5401 Walnut St., Shadyside
412-681-8640 or www.modapittsburgh.com
We men pride ourselves on being risk takers. We go for it on fourth-and-one. We start wars based on dubious intelligence. We invest heavily in derivatives.
But when it comes to fashion, when we have a choice between taking a chance and playing it safe, we tend to settle for the latter.
"Some guys are afraid to take a chance," says Michael Barone, owner of Moda, in Shadyside. "They stick with what they're comfortable with."
On the other hand, judging from our readers' poll, one of the things they are comfortable with is Moda. Especially when it's time to transform a ho-hum wardrobe into something more fashionable.
"You can start by adding a thing here or there," Barone says. "I wouldn't jump from a loose, boot-cut jean to a skinny jean, but trim it up a little bit. Go with a little skinnier jean" than you're used to.
And while you're at it, extend your brand loyalty beyond your beloved Steelers jersey.
The first step might be to check out Moda's third floor -- arguably the store's most casual. Composed mostly of jeans from designers like Standard ($155) and True Religion ($280) and T-shirts from designers like Wornfree ($50) and Nudie Jeans ($98), the collections there have a younger, more widespread appeal.
"You'll never see suits and ties on the third floor," says Barone. But you will find a younger crowd: "The college kids go straight upstairs," he says.
The lower two floors are filled with collections from the world's highest-profile designers -- from Prada and Diesel to Rag & Bone and Paul Smith. But don't let the big names scare you.
"This store has a different vibe," says Barone, who has been doing business on Walnut Street for 20 years. "It's upscale without being pretentious."
Even so, he acknowledges, for newbies the selection "can be intimidating."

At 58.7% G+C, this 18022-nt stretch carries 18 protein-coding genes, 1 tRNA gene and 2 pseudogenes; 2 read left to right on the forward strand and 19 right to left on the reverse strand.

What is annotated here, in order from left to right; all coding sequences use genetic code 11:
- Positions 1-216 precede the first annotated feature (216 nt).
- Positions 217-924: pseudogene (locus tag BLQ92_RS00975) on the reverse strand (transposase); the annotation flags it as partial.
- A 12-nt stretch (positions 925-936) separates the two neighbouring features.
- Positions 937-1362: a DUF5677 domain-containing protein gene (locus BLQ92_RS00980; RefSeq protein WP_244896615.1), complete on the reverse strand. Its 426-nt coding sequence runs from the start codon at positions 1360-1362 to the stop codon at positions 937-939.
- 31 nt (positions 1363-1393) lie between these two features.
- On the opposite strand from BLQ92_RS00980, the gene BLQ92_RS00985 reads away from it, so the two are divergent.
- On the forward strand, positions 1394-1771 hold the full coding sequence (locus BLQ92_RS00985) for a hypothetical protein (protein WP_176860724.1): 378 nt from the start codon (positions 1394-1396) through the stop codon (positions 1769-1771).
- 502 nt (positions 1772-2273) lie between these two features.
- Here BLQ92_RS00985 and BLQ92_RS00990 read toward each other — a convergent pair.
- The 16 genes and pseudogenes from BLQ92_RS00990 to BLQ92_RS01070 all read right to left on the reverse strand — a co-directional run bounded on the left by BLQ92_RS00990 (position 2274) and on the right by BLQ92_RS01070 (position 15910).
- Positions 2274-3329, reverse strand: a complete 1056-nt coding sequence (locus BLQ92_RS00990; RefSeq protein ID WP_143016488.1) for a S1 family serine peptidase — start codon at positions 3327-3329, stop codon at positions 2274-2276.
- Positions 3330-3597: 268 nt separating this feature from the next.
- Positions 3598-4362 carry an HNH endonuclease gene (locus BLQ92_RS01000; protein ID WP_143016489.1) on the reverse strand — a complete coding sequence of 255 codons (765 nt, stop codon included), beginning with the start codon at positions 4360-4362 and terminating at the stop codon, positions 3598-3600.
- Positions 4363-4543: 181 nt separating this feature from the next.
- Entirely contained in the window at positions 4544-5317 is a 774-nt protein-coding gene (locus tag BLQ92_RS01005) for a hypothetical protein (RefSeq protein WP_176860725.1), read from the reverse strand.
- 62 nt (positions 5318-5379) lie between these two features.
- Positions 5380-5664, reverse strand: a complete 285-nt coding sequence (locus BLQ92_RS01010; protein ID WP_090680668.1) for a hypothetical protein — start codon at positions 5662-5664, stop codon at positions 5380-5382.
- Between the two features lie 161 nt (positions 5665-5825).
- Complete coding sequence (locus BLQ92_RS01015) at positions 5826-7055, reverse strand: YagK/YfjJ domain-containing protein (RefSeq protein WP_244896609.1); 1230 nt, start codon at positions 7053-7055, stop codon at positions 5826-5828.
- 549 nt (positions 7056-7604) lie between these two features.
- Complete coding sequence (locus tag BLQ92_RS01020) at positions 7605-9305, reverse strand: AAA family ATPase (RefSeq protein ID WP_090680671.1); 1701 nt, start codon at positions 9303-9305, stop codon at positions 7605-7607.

Most of the ground floor houses what Barone calls "dressy-casual" clothing. Barone's favorite collection, from designer Z Zegna, resides there. Composed largely of blazers and suit coats, the line is notable for its slim fit, as well as its fabric. Priced at $895, one blazer, faintly striped blue, gray and black, is crafted from angora and wool.
"[Z Zegna] is a little more classic, with a younger fit," Barone says. "It's slim without being tight."
The first floor also carries Moda's best-selling brand, Woolrich. The central Pennsylvania collection (a plaid flannel shirt sells for $145, and a crewneck sweater for $195) "is just right on this season," says Barone, noting its emphasis on plaid, which is especially popular right now. "Everybody relates to it."
Not everyone relates quite so well to the clothing on Moda's second floor, acknowledges Barone -- who refers to it as "the edgier floor." There you'll find "the most fashion-forward collection in the store," he says.
For example, Odyn Vovk's bat shaket -- which, Barone says, "is kind of a cape, kind of a scarf, kind of a cardigan" -- closely resembles a Batman cape. Yet, its popularity surprised even Moda's owner.
"We bought it because it was an image piece, but we sold it right away," says Barone. Women who purchased the item typically wrapped it around them like a shawl, he says, while the men who bought it typically wore it in a gothic, cape-like style. "You have to be very fashion-forward to wear that."
Not everything at Moda sells so well, but Barone is a risk-taker, too. And collections such as Odyn Vovk's are what set Moda apart from other stores, he says: "We're always going to show the latest fashion. Regardless of salability, that's what we do."